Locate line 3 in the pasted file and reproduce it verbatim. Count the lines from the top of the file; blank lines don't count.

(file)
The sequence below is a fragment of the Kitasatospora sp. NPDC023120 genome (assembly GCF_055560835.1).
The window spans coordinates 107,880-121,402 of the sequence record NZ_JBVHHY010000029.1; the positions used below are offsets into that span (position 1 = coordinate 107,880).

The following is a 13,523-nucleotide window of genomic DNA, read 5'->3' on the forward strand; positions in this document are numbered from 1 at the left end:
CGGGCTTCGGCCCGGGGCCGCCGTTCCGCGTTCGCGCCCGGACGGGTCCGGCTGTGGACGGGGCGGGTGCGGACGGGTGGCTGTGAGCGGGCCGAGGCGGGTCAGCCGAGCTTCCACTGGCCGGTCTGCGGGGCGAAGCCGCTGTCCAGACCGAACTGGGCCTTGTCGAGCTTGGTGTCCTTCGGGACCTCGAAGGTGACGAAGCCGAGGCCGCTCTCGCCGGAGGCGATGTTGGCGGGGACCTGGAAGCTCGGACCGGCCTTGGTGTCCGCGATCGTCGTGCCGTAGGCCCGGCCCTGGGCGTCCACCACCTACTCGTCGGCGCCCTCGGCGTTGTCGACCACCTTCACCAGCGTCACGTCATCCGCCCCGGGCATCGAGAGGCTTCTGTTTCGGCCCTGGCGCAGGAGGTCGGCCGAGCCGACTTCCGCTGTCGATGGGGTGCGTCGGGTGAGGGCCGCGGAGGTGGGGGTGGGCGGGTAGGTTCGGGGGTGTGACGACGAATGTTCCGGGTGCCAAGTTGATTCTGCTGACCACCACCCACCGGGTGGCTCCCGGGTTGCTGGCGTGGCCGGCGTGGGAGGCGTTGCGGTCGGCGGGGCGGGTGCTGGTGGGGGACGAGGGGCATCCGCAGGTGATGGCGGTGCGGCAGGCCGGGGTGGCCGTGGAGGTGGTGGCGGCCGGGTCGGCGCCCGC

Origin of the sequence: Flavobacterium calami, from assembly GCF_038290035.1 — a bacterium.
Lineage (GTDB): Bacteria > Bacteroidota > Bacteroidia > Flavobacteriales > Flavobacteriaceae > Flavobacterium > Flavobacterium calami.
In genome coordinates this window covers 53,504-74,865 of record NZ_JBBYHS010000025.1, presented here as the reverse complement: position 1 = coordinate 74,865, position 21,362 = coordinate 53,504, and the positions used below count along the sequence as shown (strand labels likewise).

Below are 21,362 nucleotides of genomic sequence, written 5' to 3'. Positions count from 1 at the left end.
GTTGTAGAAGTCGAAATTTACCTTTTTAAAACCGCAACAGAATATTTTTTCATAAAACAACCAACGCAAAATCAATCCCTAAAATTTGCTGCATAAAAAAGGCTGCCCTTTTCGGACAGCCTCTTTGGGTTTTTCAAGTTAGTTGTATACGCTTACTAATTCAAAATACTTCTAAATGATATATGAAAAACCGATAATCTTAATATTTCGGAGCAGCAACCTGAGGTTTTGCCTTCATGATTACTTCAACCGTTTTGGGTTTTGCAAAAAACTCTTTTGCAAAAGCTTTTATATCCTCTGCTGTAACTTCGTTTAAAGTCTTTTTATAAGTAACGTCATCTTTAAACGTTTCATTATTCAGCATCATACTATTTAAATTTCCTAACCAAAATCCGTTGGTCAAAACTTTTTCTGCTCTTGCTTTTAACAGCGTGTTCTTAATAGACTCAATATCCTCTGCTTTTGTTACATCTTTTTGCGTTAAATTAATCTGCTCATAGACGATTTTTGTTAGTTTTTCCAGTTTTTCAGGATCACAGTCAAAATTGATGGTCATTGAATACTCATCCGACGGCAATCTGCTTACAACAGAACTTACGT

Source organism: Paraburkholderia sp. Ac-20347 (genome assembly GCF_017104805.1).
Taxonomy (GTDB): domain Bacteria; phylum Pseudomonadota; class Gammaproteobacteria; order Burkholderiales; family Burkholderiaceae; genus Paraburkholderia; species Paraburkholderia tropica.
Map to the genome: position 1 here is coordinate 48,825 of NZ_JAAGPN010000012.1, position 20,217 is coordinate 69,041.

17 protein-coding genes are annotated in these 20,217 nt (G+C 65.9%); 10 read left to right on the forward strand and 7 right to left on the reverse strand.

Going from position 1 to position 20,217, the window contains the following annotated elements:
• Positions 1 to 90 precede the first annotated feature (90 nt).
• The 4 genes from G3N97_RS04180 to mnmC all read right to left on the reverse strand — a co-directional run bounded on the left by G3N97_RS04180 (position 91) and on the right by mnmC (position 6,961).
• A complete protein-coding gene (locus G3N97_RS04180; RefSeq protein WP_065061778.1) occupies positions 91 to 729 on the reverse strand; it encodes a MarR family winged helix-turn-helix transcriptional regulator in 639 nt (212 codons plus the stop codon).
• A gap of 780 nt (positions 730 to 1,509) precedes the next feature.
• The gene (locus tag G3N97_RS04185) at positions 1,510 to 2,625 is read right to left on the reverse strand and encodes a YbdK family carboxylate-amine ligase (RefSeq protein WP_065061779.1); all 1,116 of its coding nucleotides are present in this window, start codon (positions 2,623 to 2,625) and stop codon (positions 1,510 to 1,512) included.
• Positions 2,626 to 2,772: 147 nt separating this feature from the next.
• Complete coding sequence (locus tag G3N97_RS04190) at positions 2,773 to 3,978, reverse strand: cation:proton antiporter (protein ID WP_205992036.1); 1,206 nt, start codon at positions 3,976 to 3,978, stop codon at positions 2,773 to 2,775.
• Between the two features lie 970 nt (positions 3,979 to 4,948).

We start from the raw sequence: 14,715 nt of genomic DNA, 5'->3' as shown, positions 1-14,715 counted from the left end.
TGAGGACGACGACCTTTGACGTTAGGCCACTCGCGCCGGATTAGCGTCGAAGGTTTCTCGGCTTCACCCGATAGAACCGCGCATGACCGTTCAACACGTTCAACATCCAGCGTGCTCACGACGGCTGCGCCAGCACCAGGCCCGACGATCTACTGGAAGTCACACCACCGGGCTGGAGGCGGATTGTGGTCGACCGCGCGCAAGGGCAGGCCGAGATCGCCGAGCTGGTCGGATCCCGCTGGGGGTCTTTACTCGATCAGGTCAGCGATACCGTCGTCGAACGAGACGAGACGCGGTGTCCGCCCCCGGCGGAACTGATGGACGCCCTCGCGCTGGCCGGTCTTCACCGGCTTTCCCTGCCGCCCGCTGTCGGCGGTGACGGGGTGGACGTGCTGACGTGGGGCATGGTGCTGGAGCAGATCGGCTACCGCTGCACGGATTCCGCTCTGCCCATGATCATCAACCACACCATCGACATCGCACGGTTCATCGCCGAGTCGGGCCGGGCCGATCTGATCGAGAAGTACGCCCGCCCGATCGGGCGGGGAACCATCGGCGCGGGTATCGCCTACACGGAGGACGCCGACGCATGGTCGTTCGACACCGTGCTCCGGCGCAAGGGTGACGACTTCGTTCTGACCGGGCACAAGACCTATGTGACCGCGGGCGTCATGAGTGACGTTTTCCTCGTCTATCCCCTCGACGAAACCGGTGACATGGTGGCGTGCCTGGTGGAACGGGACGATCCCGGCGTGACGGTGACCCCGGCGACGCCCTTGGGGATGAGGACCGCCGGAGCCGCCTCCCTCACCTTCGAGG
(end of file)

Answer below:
The following is a 13,523-nucleotide window of genomic DNA, read 5'->3' on the forward strand; positions in this document are numbered from 1 at the left end: